In doing so, they would revitalize interest in the area, and not just attract patrons to the casino itself.
“The MGM plan promises a comprehensive mixed-use development project, which includes not only a casino, a four-star hotel, and restaurants, but also extensive retail, a movie theater, a bowling alley, an outdoor ice skating rink, a seasonal public market, and 54 units of market-rate housing,” Crosby said in the op-ed.
The MGC chairman also noted economic development-related investments in Springfield were up 16.4 percent since December 2014.
Everett, the site of the Wynn Boston Harbor project, is also seeing an uptick in investment. Crosby cited the comments of Everett Mayor Carlo DeMaria from an MGC meeting:
As we all know, the Wynn Resort is at the center of Everett’s environmental and economic revitalization. Everett was recently named one of the top 10 places to live in the Commonwealth. Our commercial and residential property values are on the rise, and our waterfront is being restored as a wonderful natural resource and recreational asset for our residents. With a new harbor walk, we realize a once-in-a-lifetime opportunity to open a waterfront that’s been fenced off for more than a century and then invite all our residents and neighbors and guests to enjoy it for generations to come.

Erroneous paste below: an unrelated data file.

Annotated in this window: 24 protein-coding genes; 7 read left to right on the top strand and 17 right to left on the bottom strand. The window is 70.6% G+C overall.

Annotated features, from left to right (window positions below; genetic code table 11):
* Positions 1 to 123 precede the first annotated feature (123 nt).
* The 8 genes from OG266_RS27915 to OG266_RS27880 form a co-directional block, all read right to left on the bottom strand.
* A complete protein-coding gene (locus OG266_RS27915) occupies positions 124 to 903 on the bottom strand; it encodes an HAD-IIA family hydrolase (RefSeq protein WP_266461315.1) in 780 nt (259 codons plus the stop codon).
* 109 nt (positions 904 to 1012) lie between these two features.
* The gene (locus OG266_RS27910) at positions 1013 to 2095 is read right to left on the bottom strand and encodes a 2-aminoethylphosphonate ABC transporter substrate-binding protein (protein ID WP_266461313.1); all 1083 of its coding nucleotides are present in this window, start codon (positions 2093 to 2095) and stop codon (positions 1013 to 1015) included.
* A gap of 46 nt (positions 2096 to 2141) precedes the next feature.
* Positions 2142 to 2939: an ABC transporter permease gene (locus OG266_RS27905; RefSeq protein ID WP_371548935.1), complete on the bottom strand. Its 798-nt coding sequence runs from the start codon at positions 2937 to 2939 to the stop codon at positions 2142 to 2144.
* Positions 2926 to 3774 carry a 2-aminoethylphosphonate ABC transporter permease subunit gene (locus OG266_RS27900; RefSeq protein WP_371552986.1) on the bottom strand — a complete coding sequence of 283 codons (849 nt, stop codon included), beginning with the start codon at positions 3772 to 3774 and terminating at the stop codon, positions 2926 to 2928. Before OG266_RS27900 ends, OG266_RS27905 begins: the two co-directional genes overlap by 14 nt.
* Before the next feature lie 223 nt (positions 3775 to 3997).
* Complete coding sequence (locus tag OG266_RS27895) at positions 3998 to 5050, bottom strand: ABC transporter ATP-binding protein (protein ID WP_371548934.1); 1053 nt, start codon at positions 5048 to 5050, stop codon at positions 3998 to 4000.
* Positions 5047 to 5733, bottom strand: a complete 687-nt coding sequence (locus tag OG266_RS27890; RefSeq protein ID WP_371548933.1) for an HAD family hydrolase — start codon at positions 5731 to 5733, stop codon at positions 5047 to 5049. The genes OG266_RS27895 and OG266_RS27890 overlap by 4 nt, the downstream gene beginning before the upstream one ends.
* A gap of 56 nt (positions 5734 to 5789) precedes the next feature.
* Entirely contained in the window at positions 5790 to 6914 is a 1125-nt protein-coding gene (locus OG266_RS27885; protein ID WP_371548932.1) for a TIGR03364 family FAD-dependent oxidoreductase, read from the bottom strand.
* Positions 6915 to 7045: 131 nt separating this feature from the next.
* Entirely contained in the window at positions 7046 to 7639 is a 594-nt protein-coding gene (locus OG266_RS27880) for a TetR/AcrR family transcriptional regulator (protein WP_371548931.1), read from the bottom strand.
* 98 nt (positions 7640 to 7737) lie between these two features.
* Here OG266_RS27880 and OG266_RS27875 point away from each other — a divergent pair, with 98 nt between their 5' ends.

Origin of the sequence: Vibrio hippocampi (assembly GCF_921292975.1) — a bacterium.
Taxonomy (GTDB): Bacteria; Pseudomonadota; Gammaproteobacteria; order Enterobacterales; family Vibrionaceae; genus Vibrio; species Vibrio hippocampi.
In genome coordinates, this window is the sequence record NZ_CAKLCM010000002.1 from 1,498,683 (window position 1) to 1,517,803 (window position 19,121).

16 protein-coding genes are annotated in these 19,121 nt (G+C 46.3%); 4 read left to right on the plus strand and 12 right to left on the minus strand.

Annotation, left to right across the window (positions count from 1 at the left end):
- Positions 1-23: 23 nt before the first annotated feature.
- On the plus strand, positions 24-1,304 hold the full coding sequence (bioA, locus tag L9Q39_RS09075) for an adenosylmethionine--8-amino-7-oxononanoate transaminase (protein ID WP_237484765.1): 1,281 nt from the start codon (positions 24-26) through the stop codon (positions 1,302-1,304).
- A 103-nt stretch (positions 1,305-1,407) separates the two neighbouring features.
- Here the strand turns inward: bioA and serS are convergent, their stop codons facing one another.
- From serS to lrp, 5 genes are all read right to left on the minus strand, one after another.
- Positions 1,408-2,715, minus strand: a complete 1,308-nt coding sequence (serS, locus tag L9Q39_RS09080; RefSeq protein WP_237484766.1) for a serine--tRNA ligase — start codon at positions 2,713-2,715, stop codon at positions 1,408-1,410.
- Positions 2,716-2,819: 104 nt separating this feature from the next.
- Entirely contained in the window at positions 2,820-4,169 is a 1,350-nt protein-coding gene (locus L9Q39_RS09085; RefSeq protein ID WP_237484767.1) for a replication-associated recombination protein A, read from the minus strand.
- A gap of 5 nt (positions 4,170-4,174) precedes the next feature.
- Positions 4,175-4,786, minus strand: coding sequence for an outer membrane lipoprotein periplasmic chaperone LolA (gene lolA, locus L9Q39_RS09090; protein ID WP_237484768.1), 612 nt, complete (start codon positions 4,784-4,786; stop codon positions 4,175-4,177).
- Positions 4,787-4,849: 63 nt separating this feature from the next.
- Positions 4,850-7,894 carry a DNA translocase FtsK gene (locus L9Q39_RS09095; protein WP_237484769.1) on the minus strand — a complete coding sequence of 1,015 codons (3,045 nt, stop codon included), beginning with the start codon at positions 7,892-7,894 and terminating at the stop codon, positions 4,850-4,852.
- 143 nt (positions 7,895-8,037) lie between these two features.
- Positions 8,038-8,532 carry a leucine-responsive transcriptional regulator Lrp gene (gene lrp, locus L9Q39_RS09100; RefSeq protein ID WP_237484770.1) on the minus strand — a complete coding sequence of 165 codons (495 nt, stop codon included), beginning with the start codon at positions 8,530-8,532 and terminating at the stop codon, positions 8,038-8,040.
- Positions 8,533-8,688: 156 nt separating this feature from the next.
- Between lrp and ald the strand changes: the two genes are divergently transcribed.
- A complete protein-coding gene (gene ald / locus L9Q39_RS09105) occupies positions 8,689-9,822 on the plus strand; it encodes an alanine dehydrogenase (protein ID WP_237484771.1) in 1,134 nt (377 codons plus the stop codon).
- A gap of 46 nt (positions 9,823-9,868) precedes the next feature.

Crosby ended his op-ed by rhetorically asking, “Can a destination resort casino serve as a major economic catalyst for the rejuvenation of small post-industrial cities?”
From his perspective the answer is “yes.”
“The Legislature believed that it could, and the Gaming Commission is cautiously pleased to say that it is looking more and more like they were right.”